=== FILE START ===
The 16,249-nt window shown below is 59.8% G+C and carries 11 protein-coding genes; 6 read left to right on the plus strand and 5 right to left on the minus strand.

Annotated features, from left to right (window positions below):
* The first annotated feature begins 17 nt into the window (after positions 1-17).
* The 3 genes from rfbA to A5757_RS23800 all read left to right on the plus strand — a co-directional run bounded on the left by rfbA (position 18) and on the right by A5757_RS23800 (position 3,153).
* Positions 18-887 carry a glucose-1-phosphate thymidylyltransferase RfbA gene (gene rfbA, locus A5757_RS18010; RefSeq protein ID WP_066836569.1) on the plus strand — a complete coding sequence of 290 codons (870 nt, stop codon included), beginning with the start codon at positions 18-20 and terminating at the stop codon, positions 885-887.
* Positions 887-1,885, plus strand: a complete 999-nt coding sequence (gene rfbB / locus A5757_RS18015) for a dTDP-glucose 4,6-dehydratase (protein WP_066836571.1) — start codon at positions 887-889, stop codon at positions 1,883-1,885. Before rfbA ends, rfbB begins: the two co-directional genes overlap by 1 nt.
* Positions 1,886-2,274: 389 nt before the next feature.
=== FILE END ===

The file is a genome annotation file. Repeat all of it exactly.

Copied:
The 16,249-nt window shown below is 59.8% G+C and carries 11 protein-coding genes; 6 read left to right on the plus strand and 5 right to left on the minus strand.

Annotated features, from left to right (window positions below):
* The first annotated feature begins 17 nt into the window (after positions 1-17).
* The 3 genes from rfbA to A5757_RS23800 all read left to right on the plus strand — a co-directional run bounded on the left by rfbA (position 18) and on the right by A5757_RS23800 (position 3,153).
* Positions 18-887 carry a glucose-1-phosphate thymidylyltransferase RfbA gene (gene rfbA, locus A5757_RS18010; RefSeq protein ID WP_066836569.1) on the plus strand — a complete coding sequence of 290 codons (870 nt, stop codon included), beginning with the start codon at positions 18-20 and terminating at the stop codon, positions 885-887.
* Positions 887-1,885, plus strand: a complete 999-nt coding sequence (gene rfbB / locus A5757_RS18015) for a dTDP-glucose 4,6-dehydratase (protein WP_066836571.1) — start codon at positions 887-889, stop codon at positions 1,883-1,885. Before rfbA ends, rfbB begins: the two co-directional genes overlap by 1 nt.
* Positions 1,886-2,274: 389 nt before the next feature.